He and his wife, Marilyn Kniseley Mygatt, along with family friends J.D. and Vanetta Moore were on a fossil-hunting outing in 1981 west of Grand Junction, Colo., when they uncovered the astonishingly rich late Jurassic find that now bears their names.
The quarry is believed to have been a large pond where dinosaurs gathered and fed – sometimes on each other. Since that initial find, more than 5,000 specimens have been unearthed, including 20 individual dinosaurs, said Kay Fredette, a fossil preparator at the Museum of the West in Fruita, Colo.
“It was a significant find because of the diversity of species in the quarry and the numbers,” she said. “Peter recognized that they were dinosaur bones, but that the quarry would turn out to be so prolific was not initially obvious at all.”
Mygatt also dug mastodon bones from the Gay Mine on the Blackfoot Indian Reservation in Idaho, netted hundreds of fossil fish from the 55 million-year-old limestone quarries of Kemmerer, Wyo., and was accepted as a member of the Society of Vertebrate Paleontology.
Peter Mygatt, a former long-time New Mexican, died Feb. 23 at his home in Boise, Idaho. He was 90.
Born in New York City, Mygatt as a child lived in Connecticut and California before his parents settled in Taos. He graduated from Taos High School and then attended the University of Nevada in Reno, where he received his bachelor’s degree in journalism.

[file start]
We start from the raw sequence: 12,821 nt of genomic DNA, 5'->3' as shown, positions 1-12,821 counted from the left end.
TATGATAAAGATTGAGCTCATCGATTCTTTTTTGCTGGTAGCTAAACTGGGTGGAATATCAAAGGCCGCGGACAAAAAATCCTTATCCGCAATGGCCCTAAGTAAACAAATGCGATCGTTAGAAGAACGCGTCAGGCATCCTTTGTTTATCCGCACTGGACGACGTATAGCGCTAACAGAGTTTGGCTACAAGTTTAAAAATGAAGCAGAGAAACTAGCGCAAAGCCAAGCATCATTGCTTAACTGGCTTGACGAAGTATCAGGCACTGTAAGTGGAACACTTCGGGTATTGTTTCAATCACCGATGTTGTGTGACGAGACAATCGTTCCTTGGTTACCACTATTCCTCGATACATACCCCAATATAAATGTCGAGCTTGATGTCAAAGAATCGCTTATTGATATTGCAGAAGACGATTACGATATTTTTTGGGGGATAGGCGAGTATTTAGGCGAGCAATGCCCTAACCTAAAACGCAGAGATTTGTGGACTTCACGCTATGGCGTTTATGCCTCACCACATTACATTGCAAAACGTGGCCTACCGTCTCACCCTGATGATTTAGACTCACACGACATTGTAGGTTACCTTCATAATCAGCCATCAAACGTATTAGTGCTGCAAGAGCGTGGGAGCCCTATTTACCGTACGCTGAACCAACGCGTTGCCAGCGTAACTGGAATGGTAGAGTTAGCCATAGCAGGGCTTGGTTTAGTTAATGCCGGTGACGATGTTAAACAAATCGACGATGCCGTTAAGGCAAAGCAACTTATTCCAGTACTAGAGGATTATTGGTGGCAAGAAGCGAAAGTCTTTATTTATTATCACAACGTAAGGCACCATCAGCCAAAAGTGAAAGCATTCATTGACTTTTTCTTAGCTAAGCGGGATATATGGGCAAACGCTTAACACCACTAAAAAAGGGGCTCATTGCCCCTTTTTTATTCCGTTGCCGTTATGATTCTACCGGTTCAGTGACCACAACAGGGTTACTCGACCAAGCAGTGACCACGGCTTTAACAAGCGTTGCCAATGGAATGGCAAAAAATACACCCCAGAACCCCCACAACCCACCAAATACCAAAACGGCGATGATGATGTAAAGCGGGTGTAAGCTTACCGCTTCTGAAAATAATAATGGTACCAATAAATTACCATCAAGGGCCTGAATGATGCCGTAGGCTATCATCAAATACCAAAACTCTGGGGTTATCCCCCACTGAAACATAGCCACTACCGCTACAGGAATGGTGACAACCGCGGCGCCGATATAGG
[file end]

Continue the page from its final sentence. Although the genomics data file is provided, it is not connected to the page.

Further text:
While in high school, Mygatt worked in a gold mine in northern New Mexico, and then worked his way through college as a field hand in the oil fields of the West and as a forest firefighter in the Sierra Nevada Mountains.
He served in the U.S. Air Force during the Korean War-era, putting his journalism degree to use in the Air Force’s office of public affairs. Post military, he was a stringer for the New York Times, worked at the Reno Evening Gazette, the Los Angeles Examiner, the Ely (Nev.) Daily Times and then the Santa Fe New Mexican, where he was news editor. Mygatt also taught journalism at the College of Santa Fe.
During his newspaper career he won multiple awards for writing, layout, photography, and was twice honored by the Associated Press for top 10 stories of the year.
Mygatt moved on to public information jobs with Los Alamos Scientific Laboratory, the federal Atomic Energy Commission and the U.S. Department of Energy.
Daughter Wendy Jordan said her father loved to learn new things and “always had a dictionary by his side.” While many older people are reluctant to hone their computer skills, her father embraced the technology, and found it a useful resource. “If he didn’t know how to do something, he’d learn how to do it,” she said.
Her father loved his country and loved the great outdoors. He flew the American flag in front of his home, and he “always saw the beauty around him and never took it for granted.”
Son Matt Mygatt, a former Associated Press writer in Albuquerque, said growing up with his father was an adventure. “He truly liked to take the roads less traveled, and when we’d go camping we never knew where we’d end up, but we always felt very safe with him. He loved the outdoors and he could sniff out fossilized bones better than anyone I’ve ever known.”
His father was also “pure poetry on a horse,” he said, “and when you saw him riding it was just like they were one.”
Peter Mygatt is survived by his wife Marilyn of the family home in Idaho; brother Robin Bright of California; and children Matt and Tony Mygatt of California, Amy Ashman of Colorado, and Wendy Jordan and Scott Ackleson of Idaho.